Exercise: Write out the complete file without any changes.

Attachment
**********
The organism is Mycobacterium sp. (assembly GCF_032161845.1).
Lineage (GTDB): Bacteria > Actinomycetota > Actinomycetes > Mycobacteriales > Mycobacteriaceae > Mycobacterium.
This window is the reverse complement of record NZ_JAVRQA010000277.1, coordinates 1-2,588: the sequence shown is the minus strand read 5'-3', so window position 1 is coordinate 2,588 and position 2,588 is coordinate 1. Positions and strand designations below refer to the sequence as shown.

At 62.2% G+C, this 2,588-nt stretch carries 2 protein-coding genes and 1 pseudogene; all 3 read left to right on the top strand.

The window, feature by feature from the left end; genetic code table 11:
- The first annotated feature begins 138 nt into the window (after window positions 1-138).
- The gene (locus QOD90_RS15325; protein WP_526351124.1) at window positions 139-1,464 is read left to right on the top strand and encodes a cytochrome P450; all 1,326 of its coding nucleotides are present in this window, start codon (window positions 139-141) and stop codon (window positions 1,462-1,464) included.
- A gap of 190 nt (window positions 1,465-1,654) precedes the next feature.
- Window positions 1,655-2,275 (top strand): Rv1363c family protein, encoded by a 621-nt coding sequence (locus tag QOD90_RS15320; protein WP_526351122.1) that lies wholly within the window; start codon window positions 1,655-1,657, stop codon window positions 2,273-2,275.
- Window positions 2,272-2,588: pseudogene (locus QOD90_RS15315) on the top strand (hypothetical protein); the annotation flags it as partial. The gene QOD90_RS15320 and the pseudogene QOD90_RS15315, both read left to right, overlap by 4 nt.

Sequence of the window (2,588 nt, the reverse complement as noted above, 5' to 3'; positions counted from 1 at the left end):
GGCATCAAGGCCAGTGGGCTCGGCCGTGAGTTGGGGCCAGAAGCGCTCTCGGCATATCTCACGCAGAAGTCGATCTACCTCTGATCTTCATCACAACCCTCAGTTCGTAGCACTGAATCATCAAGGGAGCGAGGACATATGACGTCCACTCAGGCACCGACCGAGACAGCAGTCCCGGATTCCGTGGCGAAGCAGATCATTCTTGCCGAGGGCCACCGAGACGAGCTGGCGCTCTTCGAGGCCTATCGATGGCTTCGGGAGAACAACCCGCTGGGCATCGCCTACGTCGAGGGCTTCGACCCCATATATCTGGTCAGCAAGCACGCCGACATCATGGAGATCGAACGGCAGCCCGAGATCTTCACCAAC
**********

The organism is Mycobacterium sp. (assembly GCF_032161845.1).
Lineage (GTDB): Bacteria > Actinomycetota > Actinomycetes > Mycobacteriales > Mycobacteriaceae > Mycobacterium.
This window is the reverse complement of record NZ_JAVRQA010000277.1, coordinates 1-2,588: the sequence shown is the minus strand read 5'-3', so window position 1 is coordinate 2,588 and position 2,588 is coordinate 1. Positions and strand designations below refer to the sequence as shown.

At 62.2% G+C, this 2,588-nt stretch carries 2 protein-coding genes and 1 pseudogene; all 3 read left to right on the top strand.

The window, feature by feature from the left end; genetic code table 11:
- The first annotated feature begins 138 nt into the window (after window positions 1-138).
- The gene (locus QOD90_RS15325; protein WP_526351124.1) at window positions 139-1,464 is read left to right on the top strand and encodes a cytochrome P450; all 1,326 of its coding nucleotides are present in this window, start codon (window positions 139-141) and stop codon (window positions 1,462-1,464) included.
- A gap of 190 nt (window positions 1,465-1,654) precedes the next feature.
- Window positions 1,655-2,275 (top strand): Rv1363c family protein, encoded by a 621-nt coding sequence (locus tag QOD90_RS15320; protein WP_526351122.1) that lies wholly within the window; start codon window positions 1,655-1,657, stop codon window positions 2,273-2,275.
- Window positions 2,272-2,588: pseudogene (locus QOD90_RS15315) on the top strand (hypothetical protein); the annotation flags it as partial. The gene QOD90_RS15320 and the pseudogene QOD90_RS15315, both read left to right, overlap by 4 nt.

Sequence of the window (2,588 nt, the reverse complement as noted above, 5' to 3'; positions counted from 1 at the left end):
GGCATCAAGGCCAGTGGGCTCGGCCGTGAGTTGGGGCCAGAAGCGCTCTCGGCATATCTCACGCAGAAGTCGATCTACCTCTGATCTTCATCACAACCCTCAGTTCGTAGCACTGAATCATCAAGGGAGCGAGGACATATGACGTCCACTCAGGCACCGACCGAGACAGCAGTCCCGGATTCCGTGGCGAAGCAGATCATTCTTGCCGAGGGCCACCGAGACGAGCTGGCGCTCTTCGAGGCCTATCGATGGCTTCGGGAGAACAACCCGCTGGGCATCGCCTACGTCGAGGGCTTCGACCCCATATATCTGGTCAGCAAGCACGCCGACATCATGGAGATCGAACGGCAGCCCGAGATCTTCACCAAC